Despite Eastdale's presence, the new strip at this point is still quite small holding only 350,000 square feet. Aside from Dillard's, the center only has one other significant inline junior anchor in Kinnucan's (not pictured), a regional sports-themed specialty store that is found in college towns in Alabama, Georgia and Mississippi. Kinnucan's started out in Auburn, AL as a shoe store in 1987. It is obviously one of the rarest examples of a successful regional chain found in the South today. The development otherwise has a few upscale chain restaurants and an adjacent power center featuring anchors such as Target and Kohl's. Eastchase originally opened in 2004 and is located east/northeast of the city just off of I-85 on Taylor Road.
A couple images of the very car-friendly development, which was rather difficult to photograph especially when people were actually shopping here.
The funniest thing about lifestyle centers is that they really did not truly catch on until recently. Versions of them have existed dating all the way to the 1920's with Country Club Plaza in Kansas City being the first. Despite that, I realized while visiting this place how crazy lifestyle centers really are. Keep in mind that Montgomery is HOT in the summer, so the presence of an outdoor mall in any form is hardly going to be anything more than a strip as shoppers race from their cars through the boiling sun to the air conditioned comfort inside each store. Even being there in March, I saw how true this was as the whole concept reminded me of musical chairs with cars just circling and circling trying to get a parking place in front of their store of choice. Outside, there was little reason to be there with no covered walkways, meeting areas or shade to be found. Perhaps this is a factor in why more anchors haven't joined in at the mall. I wonder if Belk plans to join there long term once they can get out of their leases at Eastdale. I had surmised on my last post that the series of mergers and acquisitions that led to Belk being there in the first place is why they didn't park at Eastdale to start with. JCPenney, however, surprised me in how they chose Eastdale over Eastchase.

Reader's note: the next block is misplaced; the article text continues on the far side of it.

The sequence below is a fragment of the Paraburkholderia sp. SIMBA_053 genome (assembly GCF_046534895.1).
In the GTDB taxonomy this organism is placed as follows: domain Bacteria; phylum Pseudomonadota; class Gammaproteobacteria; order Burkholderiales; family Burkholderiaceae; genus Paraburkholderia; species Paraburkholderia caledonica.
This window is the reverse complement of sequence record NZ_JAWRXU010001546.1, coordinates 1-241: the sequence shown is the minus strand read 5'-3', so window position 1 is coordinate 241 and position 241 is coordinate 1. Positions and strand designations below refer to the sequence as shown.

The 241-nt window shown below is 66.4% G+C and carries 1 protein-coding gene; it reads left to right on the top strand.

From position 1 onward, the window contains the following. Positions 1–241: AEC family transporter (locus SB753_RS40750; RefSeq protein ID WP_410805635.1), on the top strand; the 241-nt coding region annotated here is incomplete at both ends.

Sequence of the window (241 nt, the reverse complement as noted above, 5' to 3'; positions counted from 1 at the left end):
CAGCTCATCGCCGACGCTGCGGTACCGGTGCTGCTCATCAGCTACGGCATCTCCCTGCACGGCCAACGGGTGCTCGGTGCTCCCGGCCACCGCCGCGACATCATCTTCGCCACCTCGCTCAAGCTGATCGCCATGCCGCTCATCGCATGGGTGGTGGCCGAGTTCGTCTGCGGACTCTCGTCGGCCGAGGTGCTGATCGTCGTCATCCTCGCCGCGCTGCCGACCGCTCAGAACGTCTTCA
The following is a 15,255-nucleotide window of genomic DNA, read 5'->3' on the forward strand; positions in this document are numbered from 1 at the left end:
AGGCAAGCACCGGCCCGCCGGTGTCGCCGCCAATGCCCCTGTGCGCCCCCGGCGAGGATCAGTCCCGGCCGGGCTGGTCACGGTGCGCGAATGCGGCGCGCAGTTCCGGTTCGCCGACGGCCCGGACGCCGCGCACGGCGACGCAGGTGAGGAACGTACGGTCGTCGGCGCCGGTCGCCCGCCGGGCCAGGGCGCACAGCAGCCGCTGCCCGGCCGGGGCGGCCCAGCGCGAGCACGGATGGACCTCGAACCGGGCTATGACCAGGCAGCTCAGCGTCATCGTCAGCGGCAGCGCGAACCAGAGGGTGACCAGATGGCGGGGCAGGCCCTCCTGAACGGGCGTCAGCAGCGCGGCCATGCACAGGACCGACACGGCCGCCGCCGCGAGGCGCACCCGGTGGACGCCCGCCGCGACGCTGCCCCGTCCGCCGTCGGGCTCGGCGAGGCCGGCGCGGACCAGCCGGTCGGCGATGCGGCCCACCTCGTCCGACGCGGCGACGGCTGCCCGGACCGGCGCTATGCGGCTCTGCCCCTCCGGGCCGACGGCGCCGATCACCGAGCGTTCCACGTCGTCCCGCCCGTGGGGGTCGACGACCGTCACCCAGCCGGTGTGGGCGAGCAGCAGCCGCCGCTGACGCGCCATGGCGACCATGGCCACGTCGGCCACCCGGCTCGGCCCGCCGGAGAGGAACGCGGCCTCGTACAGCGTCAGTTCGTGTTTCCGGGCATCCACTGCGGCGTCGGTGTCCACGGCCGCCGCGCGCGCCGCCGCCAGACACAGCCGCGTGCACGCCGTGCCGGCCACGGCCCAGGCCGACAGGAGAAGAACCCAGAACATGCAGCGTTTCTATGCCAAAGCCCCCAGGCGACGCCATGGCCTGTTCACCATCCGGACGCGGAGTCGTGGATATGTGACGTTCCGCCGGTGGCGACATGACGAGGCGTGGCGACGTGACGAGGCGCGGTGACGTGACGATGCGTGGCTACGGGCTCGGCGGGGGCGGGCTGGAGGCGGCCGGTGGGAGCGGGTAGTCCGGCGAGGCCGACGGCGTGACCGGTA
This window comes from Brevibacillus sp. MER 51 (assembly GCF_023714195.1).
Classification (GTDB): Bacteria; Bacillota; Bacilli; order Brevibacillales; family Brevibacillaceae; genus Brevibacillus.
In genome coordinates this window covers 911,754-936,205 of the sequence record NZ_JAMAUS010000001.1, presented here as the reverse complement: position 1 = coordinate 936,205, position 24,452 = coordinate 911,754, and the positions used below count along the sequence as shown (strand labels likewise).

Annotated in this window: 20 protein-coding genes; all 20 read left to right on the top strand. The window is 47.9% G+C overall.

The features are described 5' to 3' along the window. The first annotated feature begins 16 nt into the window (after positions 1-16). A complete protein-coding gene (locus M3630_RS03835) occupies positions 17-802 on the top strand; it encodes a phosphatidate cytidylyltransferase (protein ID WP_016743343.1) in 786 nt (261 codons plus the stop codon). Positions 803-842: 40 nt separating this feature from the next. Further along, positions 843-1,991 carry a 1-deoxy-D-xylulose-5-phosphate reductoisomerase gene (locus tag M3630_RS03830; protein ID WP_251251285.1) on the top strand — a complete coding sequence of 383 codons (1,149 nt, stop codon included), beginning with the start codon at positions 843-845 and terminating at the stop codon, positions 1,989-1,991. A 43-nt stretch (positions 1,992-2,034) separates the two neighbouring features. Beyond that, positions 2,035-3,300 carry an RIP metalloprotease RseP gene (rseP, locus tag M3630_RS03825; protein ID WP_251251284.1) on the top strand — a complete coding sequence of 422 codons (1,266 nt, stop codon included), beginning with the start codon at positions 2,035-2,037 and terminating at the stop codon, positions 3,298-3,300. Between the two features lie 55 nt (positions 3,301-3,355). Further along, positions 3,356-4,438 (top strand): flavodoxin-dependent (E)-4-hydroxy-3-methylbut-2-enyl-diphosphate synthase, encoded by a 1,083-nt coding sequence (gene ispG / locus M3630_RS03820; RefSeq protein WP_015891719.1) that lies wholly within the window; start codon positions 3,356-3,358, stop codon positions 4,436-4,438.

Dillard's positions itself as the last thing you see as you drive into the center. It is also the only department store there.
It is funny that as I was covering this town that I was unaware that Eastchase was not the only lifestyle center to open in the region, and was not the only factor in the failure of Montgomery Mall. Apparently, Prattville has also built a lifestyle center called High Point Town Center featuring Belk and JCPenney. From what I understand, that is about all that is there since for some reason that development has bombed other than its anchors, which also include Bass Pro Shops and Publix. The details from the previous posts, however, still hold true in regards to the shift of retail and demographics in the city despite the unsteady progress underway in Prattville.
Here is a view along the side part of the center extending off of the main part that includes Dillard's. The majority of the center is the background. Belk will likely one day join this part photographed.
My opinion on Eastchase is that it needs to be more appealing and possibly incorporate at least some enclosed mall into the development. If Belk comes one day, build on a small enclosed mall off of the existing outdoor mall. Also, create some more elegant features such as an elegant fountain area in the center like they did at Ashley Park in Newnan, GA. That is one advantage that lifestyle centers have is that they can do fountains and landscaping lushly and far cheaper than they could in an enclosed mall environment. I figure that regardless of what happens, that the obvious patterns of growth and development will lead to Eastchase becoming the dominant, if not only shopping center for the region..